WASHINGTON — WASHINGTON - U.S. officials say that when they begin military tribunals for prisoners charged with terrorism, they want the trials to be seen as fair, by both the nation and the world.
But as the Pentagon prepares for the first such proceedings in more than 50 years, it is encountering a potent criticism: Many lawyers and professional groups say the conditions for civilian defense lawyers are so restrictive that they might not agree to participate in the process.
The issue of whether lawyers should agree to defend prisoners in proceedings at the U.S. naval base at Guantanamo Bay, Cuba, has been raised by Lawrence S. Goldman, president of the National Association of Criminal Defense Lawyers, which has among its 11,000 members many of the nation's prominent defense lawyers.
Goldman, a New York lawyer, wrote in the association's magazine this month that his group had considered soliciting people for a task force of experienced defense lawyers who would volunteer their services to tribunal defendants. But his group was troubled by restrictions on matters such as information gathering and the privacy of lawyer-client conversations.
"In view of the extraordinary restrictions on counsel, however, with considerable regret, we cannot advise any of our members to act as civilian counsel at Guantanamo," he wrote. "The rules regulating counsel's behavior are just too restrictive to give us any confidence that counsel will be able to act zealously and professionally."
In an interview, Goldman said his concern was that lawyers could be "lending their legitimacy to what would otherwise be a sham proceeding."
He said his group had not advised lawyers not to participate, but would take up the issue at the group's annual meeting next month.
Anyone charged before a military commission would be provided counsel from the military, but the complaints are about the conditions under which they could also hire a civilian lawyer.
The restrictions that have troubled Goldman, as well as officials of the American Bar Association, include a requirement that defense lawyers acknowledge that their conversations with defendants may be monitored by the military. The Pentagon says none of the information collected that way may be used in the prosecution.
The Pentagon has been sensitive to some of the criticisms and has modified two regulations in recent days. Under the original regulations, civilian defense lawyers would have been required to do all their trial work at Guantanamo. Lawyers would also have been restricted as to whom they could consult on their strategies. The changes appear to address those concerns.
Whit Cobb Jr., the deputy general counsel at the Defense Department, said in an interview that the restraints were largely "driven by the ongoing war on terrorism and the need to protect intelligence."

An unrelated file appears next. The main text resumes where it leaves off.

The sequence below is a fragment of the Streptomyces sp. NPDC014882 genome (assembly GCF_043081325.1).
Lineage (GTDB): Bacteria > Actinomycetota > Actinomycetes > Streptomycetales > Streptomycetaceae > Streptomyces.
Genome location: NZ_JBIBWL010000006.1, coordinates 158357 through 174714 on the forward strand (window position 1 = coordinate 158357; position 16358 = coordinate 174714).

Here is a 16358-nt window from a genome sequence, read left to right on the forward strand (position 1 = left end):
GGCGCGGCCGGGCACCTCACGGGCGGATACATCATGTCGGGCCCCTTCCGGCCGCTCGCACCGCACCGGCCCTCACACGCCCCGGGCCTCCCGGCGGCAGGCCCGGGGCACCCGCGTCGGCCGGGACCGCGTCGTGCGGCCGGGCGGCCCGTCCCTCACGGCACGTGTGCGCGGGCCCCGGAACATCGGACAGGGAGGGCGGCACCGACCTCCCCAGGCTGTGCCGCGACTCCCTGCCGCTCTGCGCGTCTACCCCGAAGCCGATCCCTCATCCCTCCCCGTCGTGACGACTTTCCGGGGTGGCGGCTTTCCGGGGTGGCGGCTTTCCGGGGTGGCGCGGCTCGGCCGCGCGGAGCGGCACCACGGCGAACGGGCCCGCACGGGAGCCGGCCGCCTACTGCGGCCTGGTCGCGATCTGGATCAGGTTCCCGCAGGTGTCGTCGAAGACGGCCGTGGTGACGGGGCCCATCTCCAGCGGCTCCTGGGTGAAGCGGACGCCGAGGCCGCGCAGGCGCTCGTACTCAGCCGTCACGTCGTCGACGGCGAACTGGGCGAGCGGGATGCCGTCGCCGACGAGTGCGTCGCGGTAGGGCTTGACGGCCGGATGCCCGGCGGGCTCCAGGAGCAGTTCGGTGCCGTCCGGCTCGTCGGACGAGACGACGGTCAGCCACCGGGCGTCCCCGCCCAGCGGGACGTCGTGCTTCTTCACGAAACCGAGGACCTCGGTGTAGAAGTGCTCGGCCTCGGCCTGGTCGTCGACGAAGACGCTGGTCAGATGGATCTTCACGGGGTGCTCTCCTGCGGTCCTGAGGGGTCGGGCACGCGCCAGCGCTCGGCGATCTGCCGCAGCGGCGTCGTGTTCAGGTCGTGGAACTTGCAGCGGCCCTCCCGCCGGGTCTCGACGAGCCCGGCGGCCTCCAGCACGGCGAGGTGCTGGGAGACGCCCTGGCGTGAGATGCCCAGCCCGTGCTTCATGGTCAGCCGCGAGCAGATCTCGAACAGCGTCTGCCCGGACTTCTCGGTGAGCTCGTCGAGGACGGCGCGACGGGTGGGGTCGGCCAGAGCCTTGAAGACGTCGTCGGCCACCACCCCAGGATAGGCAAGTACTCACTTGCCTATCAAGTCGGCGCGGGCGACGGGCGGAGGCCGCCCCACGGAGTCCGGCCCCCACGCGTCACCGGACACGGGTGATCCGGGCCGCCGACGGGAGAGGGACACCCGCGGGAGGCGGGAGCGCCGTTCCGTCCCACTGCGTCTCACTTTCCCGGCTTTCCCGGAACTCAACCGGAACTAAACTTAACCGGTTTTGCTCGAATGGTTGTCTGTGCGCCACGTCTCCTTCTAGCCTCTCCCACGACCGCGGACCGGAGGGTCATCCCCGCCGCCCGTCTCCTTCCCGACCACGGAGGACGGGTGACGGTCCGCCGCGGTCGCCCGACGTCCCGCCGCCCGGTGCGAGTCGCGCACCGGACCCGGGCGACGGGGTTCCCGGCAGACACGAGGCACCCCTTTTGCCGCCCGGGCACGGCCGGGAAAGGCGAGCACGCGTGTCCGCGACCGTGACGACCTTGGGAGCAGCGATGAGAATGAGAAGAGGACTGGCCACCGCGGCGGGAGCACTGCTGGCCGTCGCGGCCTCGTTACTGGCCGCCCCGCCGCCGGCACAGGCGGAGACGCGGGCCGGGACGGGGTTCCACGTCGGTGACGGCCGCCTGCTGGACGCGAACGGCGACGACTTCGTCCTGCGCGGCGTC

But Cobb said civilian defense lawyers should feel comfortable with the procedures, describing them as only slightly different from the usual civilian criminal proceeding or even a court-martial. "There are several similarities, like the availability of defense counsel, the concept of reasonable doubt and the right to remain silent, that will seem familiar to many," he said.
Nonetheless, many do feel uncomfortable. Neal R. Sonnett, a Florida lawyer who is the chairman of the ABA's task force on treatment of enemy combatants, said that even with the changes in the rules, "I find them extremely troubling."
Sonnett said the changes were encouraging and convinced him that the military was not trying to discourage civilian lawyers from participating. He said he hoped the Pentagon would ease other restrictions, especially the one allowing monitoring of conversations.
"The participation of civilian lawyers is very important to the credibility of these tribunals around the world," Sonnett said. "If lawyers participate in the process and lend it an air of legitimacy without being able to contribute effectively, then we would fall into a trap that lawyers shouldn't fall into."
Sonnett said the bar association, which has more than 410,000 members, would take up the matter next month at its annual meeting.
Other issues that have concerned lawyers include requirements that they inform military officials of anything they learn that could signal a future crime and that they pay to obtain a security clearance, which could cost thousands of dollars. The defense would also have to tell the prosecution a week before the trial about all evidence.
Nonetheless, the National Institute of Military Justice, a Washington group, said it would be wrong for civilian lawyers to boycott the proceedings. In a statement, the group acknowledged serious questions about the procedures but said, "It would be as unfortunate for the American justice system for competent civilian defense counsel to make themselves unavailable in military commissions as it would be if civilians were formally precluded from participation."
On July 3, President Bush designated six captives from the Afghanistan war as destined for the military tribunal process. Pentagon officials say the six, who are believed to include two Britons and one Australian, are only the first batch that may be tried before a commission.
Officials have yet to decide if any of the six will be charged. So far, they said they have informal applications to act as defense counsel from 10 civilian lawyers.
Grant Lattin, one of those, said that he thought that number was low and that he understood why. A former lieutenant colonel in the Marine Corps, Lattin said that of the thousands of lawyers with experience in military law, plenty should want to participate in what would be a historic event.
"But there has been widespread uneasiness," Lattin said. "Some people feel strongly about the essential ethical issue here - that is whether these restrictions will make it impossible for them to mount a zealous defense."